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This article is taken from PN Review 171, Volume 33 Number 1, September - October 2006.

Towards a Definition of 'Baroque' Peter Davidson and Alison Shell

 The baroque is a permeable system, a set of infinitely flexible stock responses in literature, visual art and music, which make all arts potentially variations on a sequence of known, tested grounds. Personifications and mythologies, types and figures, strategies of rhetoric and imagery, are always at the baroque artist’s disposal, offering a ground-bass over which astonishment can be improvised. A cultural system so much in love with the remote and exotic that it draws strangeness unto itself, it is eager to explore and co-exist with extremes, at the same time that it is a daily, serviceable set of conventions for discussing and celebrating quotidian experience. Among the many features which distinguish baroque from classical art is the capacity to work in more than one artistic tradition at the same time – baroque inevitably embraces hybridity.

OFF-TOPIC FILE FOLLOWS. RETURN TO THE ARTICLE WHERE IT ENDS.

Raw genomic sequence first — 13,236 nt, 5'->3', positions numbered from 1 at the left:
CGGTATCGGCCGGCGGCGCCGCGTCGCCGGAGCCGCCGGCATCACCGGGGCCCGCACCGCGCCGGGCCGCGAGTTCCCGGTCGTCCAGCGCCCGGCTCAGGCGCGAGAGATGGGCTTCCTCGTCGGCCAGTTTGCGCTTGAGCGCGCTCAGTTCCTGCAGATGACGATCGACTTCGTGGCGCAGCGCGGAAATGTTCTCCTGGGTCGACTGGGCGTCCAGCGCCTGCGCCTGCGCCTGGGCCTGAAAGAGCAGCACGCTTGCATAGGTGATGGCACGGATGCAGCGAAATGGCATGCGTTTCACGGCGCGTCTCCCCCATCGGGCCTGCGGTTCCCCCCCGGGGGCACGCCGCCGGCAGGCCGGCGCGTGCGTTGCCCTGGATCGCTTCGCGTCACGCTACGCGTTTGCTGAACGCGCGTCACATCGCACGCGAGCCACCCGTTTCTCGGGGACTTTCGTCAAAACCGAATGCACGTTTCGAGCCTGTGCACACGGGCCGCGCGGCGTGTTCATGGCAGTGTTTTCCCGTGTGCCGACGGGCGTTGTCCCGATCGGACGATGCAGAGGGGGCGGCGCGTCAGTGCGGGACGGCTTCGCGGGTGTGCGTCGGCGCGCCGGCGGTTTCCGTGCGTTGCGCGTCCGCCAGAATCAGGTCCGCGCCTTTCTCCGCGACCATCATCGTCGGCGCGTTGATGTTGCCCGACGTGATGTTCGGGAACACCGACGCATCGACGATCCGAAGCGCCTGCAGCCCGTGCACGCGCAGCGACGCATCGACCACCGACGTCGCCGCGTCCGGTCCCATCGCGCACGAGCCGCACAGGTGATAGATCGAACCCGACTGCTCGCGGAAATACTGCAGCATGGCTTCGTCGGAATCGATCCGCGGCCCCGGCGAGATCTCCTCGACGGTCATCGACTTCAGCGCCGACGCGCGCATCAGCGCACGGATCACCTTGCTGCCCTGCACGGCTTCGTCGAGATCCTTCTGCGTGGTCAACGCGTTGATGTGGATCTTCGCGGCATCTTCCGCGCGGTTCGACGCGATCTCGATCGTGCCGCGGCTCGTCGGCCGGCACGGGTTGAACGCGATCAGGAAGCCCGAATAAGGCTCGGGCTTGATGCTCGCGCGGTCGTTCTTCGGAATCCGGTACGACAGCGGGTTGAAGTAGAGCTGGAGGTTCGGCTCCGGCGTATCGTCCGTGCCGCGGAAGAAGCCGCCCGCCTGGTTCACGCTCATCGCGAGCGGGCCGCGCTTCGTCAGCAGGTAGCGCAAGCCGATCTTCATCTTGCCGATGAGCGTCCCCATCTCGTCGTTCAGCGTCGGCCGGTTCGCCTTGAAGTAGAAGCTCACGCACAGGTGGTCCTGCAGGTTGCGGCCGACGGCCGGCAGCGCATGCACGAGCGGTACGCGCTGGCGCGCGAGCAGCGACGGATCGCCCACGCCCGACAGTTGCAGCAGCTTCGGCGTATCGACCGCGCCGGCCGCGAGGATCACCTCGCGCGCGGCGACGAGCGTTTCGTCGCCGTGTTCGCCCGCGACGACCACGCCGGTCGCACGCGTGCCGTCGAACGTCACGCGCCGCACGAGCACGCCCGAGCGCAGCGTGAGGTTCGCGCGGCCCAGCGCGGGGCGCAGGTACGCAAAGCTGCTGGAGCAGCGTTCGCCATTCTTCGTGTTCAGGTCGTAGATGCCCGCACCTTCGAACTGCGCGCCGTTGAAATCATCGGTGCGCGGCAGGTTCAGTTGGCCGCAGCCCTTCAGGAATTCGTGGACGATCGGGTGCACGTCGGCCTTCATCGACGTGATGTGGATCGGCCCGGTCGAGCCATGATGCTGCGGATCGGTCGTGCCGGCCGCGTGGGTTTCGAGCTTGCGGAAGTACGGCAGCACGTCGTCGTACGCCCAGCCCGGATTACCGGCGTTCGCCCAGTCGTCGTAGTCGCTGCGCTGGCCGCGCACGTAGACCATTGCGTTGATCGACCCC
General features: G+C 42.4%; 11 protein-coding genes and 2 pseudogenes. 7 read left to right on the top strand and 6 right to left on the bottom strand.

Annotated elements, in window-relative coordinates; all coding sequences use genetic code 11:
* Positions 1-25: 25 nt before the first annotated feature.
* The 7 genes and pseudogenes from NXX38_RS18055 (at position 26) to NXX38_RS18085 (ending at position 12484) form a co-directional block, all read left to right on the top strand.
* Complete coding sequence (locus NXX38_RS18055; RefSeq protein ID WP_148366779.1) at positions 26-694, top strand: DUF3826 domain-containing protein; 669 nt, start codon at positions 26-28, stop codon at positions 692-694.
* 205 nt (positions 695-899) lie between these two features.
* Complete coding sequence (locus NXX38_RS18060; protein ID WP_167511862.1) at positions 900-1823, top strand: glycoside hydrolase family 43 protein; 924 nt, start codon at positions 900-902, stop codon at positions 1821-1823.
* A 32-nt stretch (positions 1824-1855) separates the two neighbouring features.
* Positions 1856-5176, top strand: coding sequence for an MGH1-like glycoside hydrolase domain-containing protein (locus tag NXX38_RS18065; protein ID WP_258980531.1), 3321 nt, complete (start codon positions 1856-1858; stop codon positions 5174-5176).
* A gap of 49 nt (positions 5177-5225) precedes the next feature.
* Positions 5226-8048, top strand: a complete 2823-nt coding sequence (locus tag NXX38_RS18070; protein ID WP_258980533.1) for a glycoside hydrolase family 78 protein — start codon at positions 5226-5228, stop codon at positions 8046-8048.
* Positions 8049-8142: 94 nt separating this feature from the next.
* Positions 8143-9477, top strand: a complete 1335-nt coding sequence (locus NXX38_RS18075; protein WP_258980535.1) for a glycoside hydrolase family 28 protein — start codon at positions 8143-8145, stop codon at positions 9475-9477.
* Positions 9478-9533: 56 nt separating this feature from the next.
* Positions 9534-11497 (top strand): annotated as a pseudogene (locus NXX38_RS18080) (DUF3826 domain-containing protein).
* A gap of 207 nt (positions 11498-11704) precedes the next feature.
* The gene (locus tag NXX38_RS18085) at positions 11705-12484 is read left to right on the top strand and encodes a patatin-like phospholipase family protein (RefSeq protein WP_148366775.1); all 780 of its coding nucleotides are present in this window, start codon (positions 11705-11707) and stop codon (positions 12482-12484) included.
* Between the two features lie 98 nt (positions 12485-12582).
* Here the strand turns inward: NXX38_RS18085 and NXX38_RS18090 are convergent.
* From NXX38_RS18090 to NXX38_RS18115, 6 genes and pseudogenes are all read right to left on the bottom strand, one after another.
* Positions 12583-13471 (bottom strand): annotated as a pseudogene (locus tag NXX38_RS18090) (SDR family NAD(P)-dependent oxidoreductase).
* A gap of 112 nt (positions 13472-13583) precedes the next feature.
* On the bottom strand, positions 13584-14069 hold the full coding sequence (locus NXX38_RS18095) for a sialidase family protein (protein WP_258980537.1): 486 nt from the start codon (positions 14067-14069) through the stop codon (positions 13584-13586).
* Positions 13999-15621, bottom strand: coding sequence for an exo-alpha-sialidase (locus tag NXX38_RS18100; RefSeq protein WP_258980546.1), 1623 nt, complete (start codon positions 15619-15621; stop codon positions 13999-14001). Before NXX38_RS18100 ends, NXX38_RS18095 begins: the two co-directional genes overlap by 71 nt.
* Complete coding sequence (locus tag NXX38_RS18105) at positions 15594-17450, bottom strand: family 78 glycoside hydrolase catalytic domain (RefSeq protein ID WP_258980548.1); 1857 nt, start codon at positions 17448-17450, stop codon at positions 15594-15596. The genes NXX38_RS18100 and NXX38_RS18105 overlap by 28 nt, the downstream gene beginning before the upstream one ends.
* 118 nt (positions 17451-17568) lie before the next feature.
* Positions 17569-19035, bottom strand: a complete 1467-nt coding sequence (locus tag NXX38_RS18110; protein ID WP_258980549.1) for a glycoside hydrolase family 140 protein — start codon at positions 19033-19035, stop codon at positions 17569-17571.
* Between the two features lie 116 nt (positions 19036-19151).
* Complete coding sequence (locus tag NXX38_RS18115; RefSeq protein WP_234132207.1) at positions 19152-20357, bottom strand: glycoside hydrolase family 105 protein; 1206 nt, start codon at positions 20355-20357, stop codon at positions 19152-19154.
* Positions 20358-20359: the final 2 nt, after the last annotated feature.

Baroque is a cultural system which is supra-national, supra-confessional. Indeed, one of the functions, or characteristics, of baroque art, deriving from its deployment of a common verbal and visual language, was that it was the system through which enemies could communicate with each other at moments of truce (this is seen most effectively in masque and festival texts). It is not a system spreading out from European capitals in washes of dilution and enfeeblement. Each centre of cultural production worldwide produces its own baroque.

 We should now like to continue this re-examination of the concept of baroque art by setting forth twelve theses to try to create a definition of ...


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